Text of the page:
Last edited by ArdennesCoticule; 11-08-2008 at 02:13 PM.
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11-08-2008, 01:51 PM #3
4. Polishing the Coticule whetstones
This is the last step of the production. Every Coticule stone is hand polished on a diamond polishing table.
Every side of the stone will be polished and the edges will be rounded.
The storage room:
Every day the production of the previous day will be sorted in to quality grades and sizes. This happens in our storage room.
The following two photos shows how the size of a Coticule bout is determined.
This is done by using a sizing chart.
The last photo shows you some of our stock.
And these are the steps every single Coticule stone in the world has to pass before you can use it to sharpen your beloved straight razor!
Every Coticule stone is completely hand made at our atelier so every Coticule stone is a one of a kind!
The production of the BBW (Belgian Blue Whetstone) is the same except the gluing part.
I hope you liked this little explanation and if someone has further question, shoot away!
Last edited by ArdennesCoticule; 11-08-2008 at 02:20 PM.
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11-08-2008, 01:58 PM #4
Many thanks Rob and welcome to SRP! I have one of your beautiful kosher coticules and it is a great finishing stone. I also have a large natural and a striped coticule that I got through Howard at the Perfect Edge. Those came from your quarry originally of course. Amazing photos that really give a sense of all of the hard work that goes into those lovely rocks.“Be kind, for everyone you meet is fighting a hard battle,” attributed to Ian Maclaren, circa1897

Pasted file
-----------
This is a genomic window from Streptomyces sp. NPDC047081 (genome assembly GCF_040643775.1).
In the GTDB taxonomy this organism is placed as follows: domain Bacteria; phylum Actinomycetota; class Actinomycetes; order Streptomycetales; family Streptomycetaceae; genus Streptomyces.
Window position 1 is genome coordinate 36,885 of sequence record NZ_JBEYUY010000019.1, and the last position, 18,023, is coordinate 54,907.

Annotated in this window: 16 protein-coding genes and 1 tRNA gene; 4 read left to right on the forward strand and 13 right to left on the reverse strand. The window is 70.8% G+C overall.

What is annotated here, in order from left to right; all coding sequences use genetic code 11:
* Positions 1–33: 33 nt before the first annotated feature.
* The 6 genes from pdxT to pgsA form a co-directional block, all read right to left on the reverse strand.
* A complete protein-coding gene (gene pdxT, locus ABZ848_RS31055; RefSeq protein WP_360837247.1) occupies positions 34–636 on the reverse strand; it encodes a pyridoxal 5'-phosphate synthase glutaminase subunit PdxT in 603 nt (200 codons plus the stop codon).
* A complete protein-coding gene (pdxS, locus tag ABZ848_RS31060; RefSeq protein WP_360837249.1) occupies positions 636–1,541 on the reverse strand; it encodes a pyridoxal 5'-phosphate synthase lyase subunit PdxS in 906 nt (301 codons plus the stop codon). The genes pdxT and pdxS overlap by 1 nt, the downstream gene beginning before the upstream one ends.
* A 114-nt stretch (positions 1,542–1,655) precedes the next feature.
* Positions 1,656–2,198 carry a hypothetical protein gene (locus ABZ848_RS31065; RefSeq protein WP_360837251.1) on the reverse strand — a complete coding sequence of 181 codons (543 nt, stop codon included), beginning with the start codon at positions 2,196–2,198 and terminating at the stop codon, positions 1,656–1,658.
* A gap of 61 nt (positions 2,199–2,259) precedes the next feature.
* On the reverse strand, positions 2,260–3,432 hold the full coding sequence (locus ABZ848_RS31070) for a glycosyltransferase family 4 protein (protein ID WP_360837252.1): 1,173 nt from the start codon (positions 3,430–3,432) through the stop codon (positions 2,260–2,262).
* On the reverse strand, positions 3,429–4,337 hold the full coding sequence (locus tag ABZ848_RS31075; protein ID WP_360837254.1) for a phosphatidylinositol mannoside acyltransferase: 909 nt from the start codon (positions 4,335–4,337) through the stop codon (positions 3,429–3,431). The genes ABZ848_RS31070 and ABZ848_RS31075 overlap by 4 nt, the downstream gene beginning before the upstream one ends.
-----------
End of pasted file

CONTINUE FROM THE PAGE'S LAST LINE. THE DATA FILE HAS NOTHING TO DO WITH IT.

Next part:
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11-08-2008, 02:10 PM #5
- Join Date
- Oct 2007
- Bute, Scotland, UK
Rob that was absoluely fascinating! I thought from the title of your thread that you were asking. How pleasantly surprised I was to discover this gem of a thread with photos to boot of how it's all done! Hugely impressed am I. This is a great resource for those interested. Many thanks.
11-08-2008, 03:05 PM #6
Many thanks for the great post and pictures! If you need another topic I'm sure some of us would be interested in learning about the different quality grades.
11-08-2008, 03:36 PM #7
Two tons of rock to get 1 kg of usable material! Now I know why these little beauties cost so much! They are worth it !It is easier to fool people than to convince them they have been fooled. Twain
11-08-2008, 03:53 PM #8
Rob, thank you!! Very informative and interesting.
*sigh*... now I want to buy a Coticule...
11-08-2008, 04:35 PM #9
11-08-2008, 04:36 PM #10
- Join Date
- Apr 2008
- Wales UK
Cheers Rob, I told you everyone would be excited by your posts.
Is there any chance of a picture of you, your dad and staff so we can see who makes the rocks?
How about producing an Ardennes Atilier(?) T-shirt? Or maybe a tiny bout keyring?
Would be great for the Tourists
Talking of tourism, I get free train travel through the UK and Europe (I'm a Train Driver) how far away is the nearest railway station from the shop + mine?
Thanks again M